Yeah, when I came out of the closet, I actually, I was starting to deal with my sexuality more, because I was a teenager. And in starting to go out to the underground clubs and meet people, I met this older gentleman that -- we liked each other -- was gonna let me have a birthday party at his place, and I had a coming out party. So, I invited all of the gang bangers, I invited everybody from my neighborhood, new and old friends. When I was inviting them, I said, "You know, there's gonna be gay people there, there's gonna be drag queens, there's gonna be gang bangers, when you come just know your place." And you know, well the ones that came had fun, the ones that didn't come just stood in the neighborhood and gossiped, "Hey, Michael is a fag, Michael is a fag," and so I was like the local cocksucker after that. It was all right, they said it in fun. They said it in fun. I was more surprised at how comfortable the majority of the gang bangers were. My ex-partners would just look at me and laugh and say, "Hey, cocksucker, how you doing?" And I was, "Hey motherfucker, how you doing?" You know, but I wasn't scared of them, they weren't scared of me.
So you didn't have a threat of violence in your neighborhood or anything?
Oh no, I, I was too tight with the older guys, that ran things. I wasn't worried that there was going to be some type of backlash for anything. No, I wasn't threatened because I was gay. I wasn't threatened for quitting the gang and I think they were probably happy. "He doesn't wanna be with us anymore, it's good cause he's gay."
And how did your parents react to your sexuality?
I never gave them a chance, but I grew up mostly with my mother. And with my mother, I just pretty much never dealt with, never let her have a say in it, so to speak. I just pretty much came out.
Who else had you told about your status? Between being diagnosed and then kind of getting the mental health care and the treatment?
Nobody. It was something that I was dealing with all on my own. And I found that it was such a hard thing to deal with all by yourself. You know, there were so many times that I was going through some hard times professionally, and I wanted to share part of my concerns, part of the things that bothered me, that made me feel wanting to want to reach out to people. It was so, so hard. There were times that I used to just break down all by myself into tears and it was really hard.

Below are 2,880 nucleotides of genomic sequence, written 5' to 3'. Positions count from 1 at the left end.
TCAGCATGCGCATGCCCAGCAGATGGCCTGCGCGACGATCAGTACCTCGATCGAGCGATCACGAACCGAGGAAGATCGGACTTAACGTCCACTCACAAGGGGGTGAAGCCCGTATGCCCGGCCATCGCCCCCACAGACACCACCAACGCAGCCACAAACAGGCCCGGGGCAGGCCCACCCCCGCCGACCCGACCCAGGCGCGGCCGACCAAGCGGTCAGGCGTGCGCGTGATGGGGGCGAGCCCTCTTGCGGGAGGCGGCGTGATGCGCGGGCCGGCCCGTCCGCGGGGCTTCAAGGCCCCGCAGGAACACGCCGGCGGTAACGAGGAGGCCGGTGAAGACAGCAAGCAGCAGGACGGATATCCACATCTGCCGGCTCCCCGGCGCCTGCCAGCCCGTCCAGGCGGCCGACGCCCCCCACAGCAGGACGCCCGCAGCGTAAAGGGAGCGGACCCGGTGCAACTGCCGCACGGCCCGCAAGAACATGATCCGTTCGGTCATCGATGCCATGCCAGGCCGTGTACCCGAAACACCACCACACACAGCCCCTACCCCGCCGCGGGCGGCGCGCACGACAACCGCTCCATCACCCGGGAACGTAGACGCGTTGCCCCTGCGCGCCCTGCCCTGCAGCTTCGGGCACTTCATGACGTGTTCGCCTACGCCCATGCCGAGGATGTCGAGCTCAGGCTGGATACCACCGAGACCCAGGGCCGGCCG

You were lonely?
I wasn't lonely, I needed someone to share what I was going through. I think if I would have had the support group that I attend, that you and I met through, right now, I think if I would have had that, if I would have started treatment for my mental health and for my physical health earlier, I don't think I would have gone on disability. I don't think I would have had the breakdown that I did. If I would have had the support that I now created for myself.
Now I hear a lot of people say the same thing, I just wish I had, you know, went to support groups and had certain things and didn't keep it in, because really your life does get so much better when you start opening yourself up and getting the support that you need. So then let's talk about when you started going to support groups, how did you find them, how did you know? How did you know which one to choose for you?
Well, ironically enough at some point in my life, I worked for People with AIDS. When I was younger, and working with People with AIDS and living with AIDS I had friends that were HIV positive and had gone into independent living once again. And I reached out to one friend and he said, "Oh, you know, what you need to do is this, this, this. And there's this group that I used to go to that they would be able to help in accomplishing these things for yourself." So, he said, "Let me give you the phone number, they're located here," and that's how I started the first thing I did before reaching out though, was to go see a therapist. And at that point in time, though, I wouldn't have been able to, I was so far gone depression-wise that I wouldn't have been able to function with the support groups. It took me -- September, October, November, December, January, February, March, April -- eight months of therapy for me to be able to step outside of my comfort that was very limited at that time. And get the support or start the support that I needed.
This article was provided by TheBody.com.